When using whole-disk encryption, it's sometimes tempting to be less
concerned about attacks requiring physical presence. After all, putting
a laptop to sleep is quite convenient, even though attacks like "Evil Maid" or "Cold Boot" are
possible. A more recent attack just adds another worry to that list.
Inception is a
tool released in 2011 that uses Firewire direct memory access
(DMA) to access the memory of a sleeping (or simply powered-on, but locked)
system. While it is an
an older tool, Inception recently got a notoriety boost from Cory
Doctorow at Boing Boing, which is where I came across it. It is a
rather interesting attack, and one that isn't really exploiting a bug.
In order to facilitate high-speed transfers, Firewire (aka IEEE 1394)
requires the availability of a DMA mode. DMA allows the Firewire
controller to directly access system memory, bypassing the CPU. While
removing the potential bottleneck of the CPU does make transfers faster, it
also opens up the contents of memory for any Firewire device to inspect or
This is the same memory that contains various things of interest, including
the code to check passwords.
It is the password-checking code that Inception targets. When the
incept program is run, it will patch the
Linux, Windows, or Mac OS X code running on the system
such that any password can be used to log in. After that, one can
log in as root (or Administrator) without need for the password—the
system is fully compromised. Since the patching is in memory only, though,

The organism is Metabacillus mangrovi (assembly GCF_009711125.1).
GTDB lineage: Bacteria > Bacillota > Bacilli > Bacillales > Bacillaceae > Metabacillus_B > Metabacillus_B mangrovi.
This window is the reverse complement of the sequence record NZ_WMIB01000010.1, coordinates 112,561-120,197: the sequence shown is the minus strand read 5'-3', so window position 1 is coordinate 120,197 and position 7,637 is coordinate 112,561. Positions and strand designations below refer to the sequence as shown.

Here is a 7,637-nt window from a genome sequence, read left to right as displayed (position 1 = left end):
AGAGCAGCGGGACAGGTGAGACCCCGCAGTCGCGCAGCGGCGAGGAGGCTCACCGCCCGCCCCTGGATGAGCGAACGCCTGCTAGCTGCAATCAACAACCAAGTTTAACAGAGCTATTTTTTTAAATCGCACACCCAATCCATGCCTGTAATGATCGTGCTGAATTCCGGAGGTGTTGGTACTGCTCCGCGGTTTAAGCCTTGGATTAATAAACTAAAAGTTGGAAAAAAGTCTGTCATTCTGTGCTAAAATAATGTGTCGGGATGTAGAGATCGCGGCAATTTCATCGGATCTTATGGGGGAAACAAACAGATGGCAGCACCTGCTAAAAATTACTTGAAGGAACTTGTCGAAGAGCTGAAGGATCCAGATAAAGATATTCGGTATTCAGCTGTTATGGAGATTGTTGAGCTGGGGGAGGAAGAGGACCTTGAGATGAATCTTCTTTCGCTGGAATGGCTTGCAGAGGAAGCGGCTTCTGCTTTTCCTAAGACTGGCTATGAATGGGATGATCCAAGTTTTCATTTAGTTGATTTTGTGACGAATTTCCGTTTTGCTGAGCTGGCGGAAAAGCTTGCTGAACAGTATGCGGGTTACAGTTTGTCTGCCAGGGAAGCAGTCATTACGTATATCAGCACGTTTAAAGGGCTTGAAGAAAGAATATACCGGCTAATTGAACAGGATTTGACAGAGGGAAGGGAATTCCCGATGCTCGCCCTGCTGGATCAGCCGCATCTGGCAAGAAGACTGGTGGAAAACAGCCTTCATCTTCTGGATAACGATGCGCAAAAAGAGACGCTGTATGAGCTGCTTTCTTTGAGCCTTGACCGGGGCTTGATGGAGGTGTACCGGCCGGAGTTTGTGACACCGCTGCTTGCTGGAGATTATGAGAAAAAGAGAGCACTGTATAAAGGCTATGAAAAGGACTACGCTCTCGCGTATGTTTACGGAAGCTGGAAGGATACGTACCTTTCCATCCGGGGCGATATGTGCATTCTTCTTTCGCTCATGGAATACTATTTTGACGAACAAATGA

the change disappears at the next reboot, which may make it more difficult
Inception doesn't require a Firewire interface on the targeted system, just
some way to add one (e.g. PCMCIA, ExpressCard). Typically, the system will
detect the Firewire device being added and helpfully install the drivers
needed. The attacker's machine, which is attached to the victim over the
Firewire interface, then sends commands to enable DMA mode. From there,
the program looks for signatures of password authentication modules and
patches any it finds.
There are, of course, other things one can do with access to the memory,
including dumping its contents for use later on. The system memory may well
contain information of interest, for example
credentials of various sorts. Patching other parts of the operating system
are possible as well, and the incept program has support for
using custom signatures and patches. Inception is useful for more than
just attacks, as it can be used to help analyze any running
system—one that has been compromised for example.
The attack code runs on Linux or OS X systems. It requires Python 3
Unsurprisingly, there are some caveats. Targets with more
than 4G of RAM may not be attacked reliably because DMA is limited to the
low 4G and the code of interest might be loaded higher up. In addition,
certain OS X targets may repel the attack by disabling DMA under
certain circumstances (like sleeping).
One obvious mitigation for Linux is to disable the Firewire drivers for
systems that aren't using them. One could, instead, disable Firewire DMA
when the drivers are loaded,
Firewire is actually being used, that will clearly impact performance.
Inception serves as a nice reminder that a powered-on system is
vulnerable to many "physically present" kinds of attacks—even if the disk is encrypted
to post comments)